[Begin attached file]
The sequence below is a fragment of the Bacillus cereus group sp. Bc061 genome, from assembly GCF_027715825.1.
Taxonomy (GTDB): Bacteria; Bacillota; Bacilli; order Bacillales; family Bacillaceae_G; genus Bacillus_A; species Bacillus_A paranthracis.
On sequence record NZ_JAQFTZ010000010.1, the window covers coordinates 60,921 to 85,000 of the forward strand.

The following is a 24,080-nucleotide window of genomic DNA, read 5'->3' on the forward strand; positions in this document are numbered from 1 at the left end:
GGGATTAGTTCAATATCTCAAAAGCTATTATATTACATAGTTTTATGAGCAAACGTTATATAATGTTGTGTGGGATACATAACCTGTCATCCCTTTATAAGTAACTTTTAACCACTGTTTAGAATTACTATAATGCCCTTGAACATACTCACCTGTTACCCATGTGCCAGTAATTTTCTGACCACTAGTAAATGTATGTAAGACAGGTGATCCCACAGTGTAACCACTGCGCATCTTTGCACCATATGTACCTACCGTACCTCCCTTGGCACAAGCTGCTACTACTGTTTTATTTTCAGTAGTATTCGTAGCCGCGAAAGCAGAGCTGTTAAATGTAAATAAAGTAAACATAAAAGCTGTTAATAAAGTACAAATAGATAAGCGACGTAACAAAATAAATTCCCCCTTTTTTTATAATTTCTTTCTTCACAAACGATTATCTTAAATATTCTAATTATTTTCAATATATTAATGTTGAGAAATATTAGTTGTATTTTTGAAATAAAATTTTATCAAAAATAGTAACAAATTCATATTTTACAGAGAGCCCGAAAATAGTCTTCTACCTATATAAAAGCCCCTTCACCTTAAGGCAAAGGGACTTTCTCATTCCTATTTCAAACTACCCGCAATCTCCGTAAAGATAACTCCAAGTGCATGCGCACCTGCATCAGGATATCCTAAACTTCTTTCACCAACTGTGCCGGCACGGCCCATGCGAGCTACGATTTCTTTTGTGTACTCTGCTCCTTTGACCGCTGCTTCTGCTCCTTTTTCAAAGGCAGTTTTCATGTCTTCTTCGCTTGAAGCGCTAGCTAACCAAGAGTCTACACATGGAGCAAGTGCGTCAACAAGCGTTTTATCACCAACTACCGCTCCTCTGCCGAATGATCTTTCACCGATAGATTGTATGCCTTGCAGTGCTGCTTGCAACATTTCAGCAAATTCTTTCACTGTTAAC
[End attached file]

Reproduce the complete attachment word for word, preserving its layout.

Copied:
The sequence below is a fragment of the Bacillus cereus group sp. Bc061 genome, from assembly GCF_027715825.1.
Taxonomy (GTDB): Bacteria; Bacillota; Bacilli; order Bacillales; family Bacillaceae_G; genus Bacillus_A; species Bacillus_A paranthracis.
On sequence record NZ_JAQFTZ010000010.1, the window covers coordinates 60,921 to 85,000 of the forward strand.

The following is a 24,080-nucleotide window of genomic DNA, read 5'->3' on the forward strand; positions in this document are numbered from 1 at the left end:
GGGATTAGTTCAATATCTCAAAAGCTATTATATTACATAGTTTTATGAGCAAACGTTATATAATGTTGTGTGGGATACATAACCTGTCATCCCTTTATAAGTAACTTTTAACCACTGTTTAGAATTACTATAATGCCCTTGAACATACTCACCTGTTACCCATGTGCCAGTAATTTTCTGACCACTAGTAAATGTATGTAAGACAGGTGATCCCACAGTGTAACCACTGCGCATCTTTGCACCATATGTACCTACCGTACCTCCCTTGGCACAAGCTGCTACTACTGTTTTATTTTCAGTAGTATTCGTAGCCGCGAAAGCAGAGCTGTTAAATGTAAATAAAGTAAACATAAAAGCTGTTAATAAAGTACAAATAGATAAGCGACGTAACAAAATAAATTCCCCCTTTTTTTATAATTTCTTTCTTCACAAACGATTATCTTAAATATTCTAATTATTTTCAATATATTAATGTTGAGAAATATTAGTTGTATTTTTGAAATAAAATTTTATCAAAAATAGTAACAAATTCATATTTTACAGAGAGCCCGAAAATAGTCTTCTACCTATATAAAAGCCCCTTCACCTTAAGGCAAAGGGACTTTCTCATTCCTATTTCAAACTACCCGCAATCTCCGTAAAGATAACTCCAAGTGCATGCGCACCTGCATCAGGATATCCTAAACTTCTTTCACCAACTGTGCCGGCACGGCCCATGCGAGCTACGATTTCTTTTGTGTACTCTGCTCCTTTGACCGCTGCTTCTGCTCCTTTTTCAAAGGCAGTTTTCATGTCTTCTTCGCTTGAAGCGCTAGCTAACCAAGAGTCTACACATGGAGCAAGTGCGTCAACAAGCGTTTTATCACCAACTACCGCTCCTCTGCCGAATGATCTTTCACCGATAGATTGTATGCCTTGCAGTGCTGCTTGCAACATTTCAGCAAATTCTTTCACTGTTAAC